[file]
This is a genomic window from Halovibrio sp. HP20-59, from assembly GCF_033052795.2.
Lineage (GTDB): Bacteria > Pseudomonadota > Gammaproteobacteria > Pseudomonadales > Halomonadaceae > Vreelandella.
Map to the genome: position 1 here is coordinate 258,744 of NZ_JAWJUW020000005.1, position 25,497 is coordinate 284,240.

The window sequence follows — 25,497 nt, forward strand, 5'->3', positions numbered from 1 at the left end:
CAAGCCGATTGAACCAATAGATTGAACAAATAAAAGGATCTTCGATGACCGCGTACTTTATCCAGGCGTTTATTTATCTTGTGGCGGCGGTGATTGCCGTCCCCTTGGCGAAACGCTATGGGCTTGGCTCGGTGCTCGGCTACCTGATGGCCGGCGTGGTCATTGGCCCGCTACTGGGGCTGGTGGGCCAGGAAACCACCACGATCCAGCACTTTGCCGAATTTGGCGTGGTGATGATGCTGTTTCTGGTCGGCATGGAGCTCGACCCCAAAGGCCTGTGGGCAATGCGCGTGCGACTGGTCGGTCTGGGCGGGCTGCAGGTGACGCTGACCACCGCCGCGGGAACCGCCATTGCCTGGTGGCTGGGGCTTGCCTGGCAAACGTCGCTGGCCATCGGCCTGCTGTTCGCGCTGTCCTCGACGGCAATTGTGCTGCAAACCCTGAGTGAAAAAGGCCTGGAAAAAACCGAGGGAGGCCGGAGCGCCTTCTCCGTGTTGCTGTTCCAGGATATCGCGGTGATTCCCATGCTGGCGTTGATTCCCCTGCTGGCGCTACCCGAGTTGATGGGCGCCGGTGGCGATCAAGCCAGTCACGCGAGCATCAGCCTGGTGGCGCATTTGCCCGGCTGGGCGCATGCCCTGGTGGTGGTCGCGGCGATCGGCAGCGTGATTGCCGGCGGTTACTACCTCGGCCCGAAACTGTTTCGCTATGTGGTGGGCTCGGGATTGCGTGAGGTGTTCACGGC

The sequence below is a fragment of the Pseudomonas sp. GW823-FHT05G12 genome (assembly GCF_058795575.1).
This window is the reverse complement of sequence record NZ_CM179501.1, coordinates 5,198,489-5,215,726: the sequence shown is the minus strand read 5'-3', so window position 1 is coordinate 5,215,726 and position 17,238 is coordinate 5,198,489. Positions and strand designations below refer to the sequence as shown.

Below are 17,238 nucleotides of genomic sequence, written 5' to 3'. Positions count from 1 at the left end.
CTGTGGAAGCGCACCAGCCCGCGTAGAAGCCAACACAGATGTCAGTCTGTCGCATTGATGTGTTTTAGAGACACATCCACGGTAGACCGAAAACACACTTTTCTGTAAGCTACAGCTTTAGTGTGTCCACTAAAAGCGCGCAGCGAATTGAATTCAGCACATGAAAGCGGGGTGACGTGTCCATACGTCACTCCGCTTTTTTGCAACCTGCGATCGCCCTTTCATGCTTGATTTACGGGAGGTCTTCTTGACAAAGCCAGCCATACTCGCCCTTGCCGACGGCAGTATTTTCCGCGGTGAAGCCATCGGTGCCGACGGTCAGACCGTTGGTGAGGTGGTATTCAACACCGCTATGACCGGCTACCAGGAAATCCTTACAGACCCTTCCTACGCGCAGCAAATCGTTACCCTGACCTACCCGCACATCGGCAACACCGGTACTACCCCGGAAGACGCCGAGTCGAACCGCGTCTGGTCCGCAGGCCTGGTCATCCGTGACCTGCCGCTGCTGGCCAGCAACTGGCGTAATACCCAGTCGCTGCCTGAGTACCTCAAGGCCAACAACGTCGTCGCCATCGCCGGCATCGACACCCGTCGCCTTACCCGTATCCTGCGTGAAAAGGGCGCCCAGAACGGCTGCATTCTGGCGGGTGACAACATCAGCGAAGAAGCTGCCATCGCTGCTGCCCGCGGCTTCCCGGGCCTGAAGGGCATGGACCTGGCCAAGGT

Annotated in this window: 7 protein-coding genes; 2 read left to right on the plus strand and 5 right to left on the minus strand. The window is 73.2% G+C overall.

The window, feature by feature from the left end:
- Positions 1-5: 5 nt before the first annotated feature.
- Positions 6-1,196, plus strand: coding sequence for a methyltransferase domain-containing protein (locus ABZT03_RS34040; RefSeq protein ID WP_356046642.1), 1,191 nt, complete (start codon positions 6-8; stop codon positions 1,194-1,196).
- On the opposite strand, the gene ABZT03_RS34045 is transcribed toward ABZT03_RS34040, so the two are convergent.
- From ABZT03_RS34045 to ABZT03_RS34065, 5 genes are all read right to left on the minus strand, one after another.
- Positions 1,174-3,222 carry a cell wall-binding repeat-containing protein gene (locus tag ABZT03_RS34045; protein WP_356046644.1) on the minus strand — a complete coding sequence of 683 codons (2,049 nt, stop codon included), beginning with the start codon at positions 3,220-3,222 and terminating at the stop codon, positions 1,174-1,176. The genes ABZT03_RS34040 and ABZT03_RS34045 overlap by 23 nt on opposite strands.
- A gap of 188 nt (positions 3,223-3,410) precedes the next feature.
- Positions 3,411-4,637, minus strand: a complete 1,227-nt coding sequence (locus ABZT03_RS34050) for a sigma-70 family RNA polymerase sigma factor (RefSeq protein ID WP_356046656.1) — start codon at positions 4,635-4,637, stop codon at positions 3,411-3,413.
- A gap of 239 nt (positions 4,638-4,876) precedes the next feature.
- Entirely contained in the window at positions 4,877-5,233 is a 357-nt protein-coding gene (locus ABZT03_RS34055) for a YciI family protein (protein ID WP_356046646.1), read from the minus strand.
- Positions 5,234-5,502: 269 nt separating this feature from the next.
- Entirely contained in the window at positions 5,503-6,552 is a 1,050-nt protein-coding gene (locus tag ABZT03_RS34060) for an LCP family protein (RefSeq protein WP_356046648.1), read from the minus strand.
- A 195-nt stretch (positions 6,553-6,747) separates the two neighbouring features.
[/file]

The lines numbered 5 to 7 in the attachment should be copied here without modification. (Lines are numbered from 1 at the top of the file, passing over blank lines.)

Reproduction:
CAAGCCGATTGAACCAATAGATTGAACAAATAAAAGGATCTTCGATGACCGCGTACTTTATCCAGGCGTTTATTTATCTTGTGGCGGCGGTGATTGCCGTCCCCTTGGCGAAACGCTATGGGCTTGGCTCGGTGCTCGGCTACCTGATGGCCGGCGTGGTCATTGGCCCGCTACTGGGGCTGGTGGGCCAGGAAACCACCACGATCCAGCACTTTGCCGAATTTGGCGTGGTGATGATGCTGTTTCTGGTCGGCATGGAGCTCGACCCCAAAGGCCTGTGGGCAATGCGCGTGCGACTGGTCGGTCTGGGCGGGCTGCAGGTGACGCTGACCACCGCCGCGGGAACCGCCATTGCCTGGTGGCTGGGGCTTGCCTGGCAAACGTCGCTGGCCATCGGCCTGCTGTTCGCGCTGTCCTCGACGGCAATTGTGCTGCAAACCCTGAGTGAAAAAGGCCTGGAAAAAACCGAGGGAGGCCGGAGCGCCTTCTCCGTGTTGCTGTTCCAGGATATCGCGGTGATTCCCATGCTGGCGTTGATTCCCCTGCTGGCGCTACCCGAGTTGATGGGCGCCGGTGGCGATCAAGCCAGTCACGCGAGCATCAGCCTGGTGGCGCATTTGCCCGGCTGGGCGCATGCCCTGGTGGTGGTCGCGGCGATCGGCAGCGTGATTGCCGGCGGTTACTACCTCGGCCCGAAACTGTTTCGCTATGTGGTGGGCTCGGGATTGCGTGAGGTGTTCACGGC

The sequence below is a fragment of the Pseudomonas sp. GW823-FHT05G12 genome (assembly GCF_058795575.1).
This window is the reverse complement of sequence record NZ_CM179501.1, coordinates 5,198,489-5,215,726: the sequence shown is the minus strand read 5'-3', so window position 1 is coordinate 5,215,726 and position 17,238 is coordinate 5,198,489. Positions and strand designations below refer to the sequence as shown.